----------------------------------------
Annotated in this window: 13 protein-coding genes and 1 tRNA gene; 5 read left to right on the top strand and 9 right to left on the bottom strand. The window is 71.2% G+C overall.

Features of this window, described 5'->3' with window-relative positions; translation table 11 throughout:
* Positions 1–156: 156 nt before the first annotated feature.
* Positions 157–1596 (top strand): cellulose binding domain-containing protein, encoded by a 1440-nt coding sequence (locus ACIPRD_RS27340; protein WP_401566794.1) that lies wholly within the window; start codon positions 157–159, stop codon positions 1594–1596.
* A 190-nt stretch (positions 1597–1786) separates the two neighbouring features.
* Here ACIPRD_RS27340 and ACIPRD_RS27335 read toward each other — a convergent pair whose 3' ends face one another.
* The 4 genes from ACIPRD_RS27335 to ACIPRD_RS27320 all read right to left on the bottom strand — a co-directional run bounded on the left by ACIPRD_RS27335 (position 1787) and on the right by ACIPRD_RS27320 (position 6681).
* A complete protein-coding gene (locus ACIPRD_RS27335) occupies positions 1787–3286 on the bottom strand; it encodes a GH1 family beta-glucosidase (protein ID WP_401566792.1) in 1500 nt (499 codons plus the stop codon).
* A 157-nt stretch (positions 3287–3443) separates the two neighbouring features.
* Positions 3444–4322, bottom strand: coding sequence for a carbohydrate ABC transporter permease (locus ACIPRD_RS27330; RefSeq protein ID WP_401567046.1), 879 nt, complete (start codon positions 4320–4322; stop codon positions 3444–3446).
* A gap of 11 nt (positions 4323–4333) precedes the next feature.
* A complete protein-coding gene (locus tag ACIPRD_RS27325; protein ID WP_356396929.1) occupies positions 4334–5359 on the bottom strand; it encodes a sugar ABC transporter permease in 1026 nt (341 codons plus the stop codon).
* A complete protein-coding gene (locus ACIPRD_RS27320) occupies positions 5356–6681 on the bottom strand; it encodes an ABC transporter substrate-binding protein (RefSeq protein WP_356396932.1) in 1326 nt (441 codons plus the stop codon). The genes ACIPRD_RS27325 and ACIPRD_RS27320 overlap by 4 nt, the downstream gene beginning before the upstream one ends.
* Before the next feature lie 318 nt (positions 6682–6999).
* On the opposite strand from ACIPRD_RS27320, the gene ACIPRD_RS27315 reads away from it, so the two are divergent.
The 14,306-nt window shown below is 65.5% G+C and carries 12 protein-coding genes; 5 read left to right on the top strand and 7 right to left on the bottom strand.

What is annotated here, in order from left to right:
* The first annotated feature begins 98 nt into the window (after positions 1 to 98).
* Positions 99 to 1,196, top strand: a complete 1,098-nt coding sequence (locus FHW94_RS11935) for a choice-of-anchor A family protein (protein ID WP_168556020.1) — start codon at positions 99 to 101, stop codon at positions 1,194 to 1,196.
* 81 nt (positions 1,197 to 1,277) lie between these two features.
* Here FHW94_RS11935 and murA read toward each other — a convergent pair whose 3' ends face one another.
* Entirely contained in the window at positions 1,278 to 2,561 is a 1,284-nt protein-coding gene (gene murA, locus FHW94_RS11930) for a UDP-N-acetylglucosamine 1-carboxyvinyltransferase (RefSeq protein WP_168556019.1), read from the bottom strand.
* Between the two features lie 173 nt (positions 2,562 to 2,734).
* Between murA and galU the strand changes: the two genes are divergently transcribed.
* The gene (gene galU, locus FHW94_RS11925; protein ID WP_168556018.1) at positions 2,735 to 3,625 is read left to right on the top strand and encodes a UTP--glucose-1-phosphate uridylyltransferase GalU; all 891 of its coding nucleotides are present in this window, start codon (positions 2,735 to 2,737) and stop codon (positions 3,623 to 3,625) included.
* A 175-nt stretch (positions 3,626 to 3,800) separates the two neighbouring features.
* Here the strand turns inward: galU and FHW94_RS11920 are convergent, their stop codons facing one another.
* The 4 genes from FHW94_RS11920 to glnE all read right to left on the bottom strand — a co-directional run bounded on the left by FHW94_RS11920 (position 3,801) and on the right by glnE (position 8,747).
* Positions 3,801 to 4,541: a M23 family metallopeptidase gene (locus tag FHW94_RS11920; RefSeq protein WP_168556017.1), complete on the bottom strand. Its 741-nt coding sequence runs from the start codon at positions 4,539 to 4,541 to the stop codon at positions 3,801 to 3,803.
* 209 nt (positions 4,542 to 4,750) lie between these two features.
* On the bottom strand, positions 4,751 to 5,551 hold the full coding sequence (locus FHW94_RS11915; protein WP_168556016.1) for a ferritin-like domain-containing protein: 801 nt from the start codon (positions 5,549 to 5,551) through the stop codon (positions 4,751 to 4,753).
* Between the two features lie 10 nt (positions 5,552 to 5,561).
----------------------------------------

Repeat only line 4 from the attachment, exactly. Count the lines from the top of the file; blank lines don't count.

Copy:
* Positions 157–1596 (top strand): cellulose binding domain-containing protein, encoded by a 1440-nt coding sequence (locus ACIPRD_RS27340; protein WP_401566794.1) that lies wholly within the window; start codon positions 157–159, stop codon positions 1594–1596.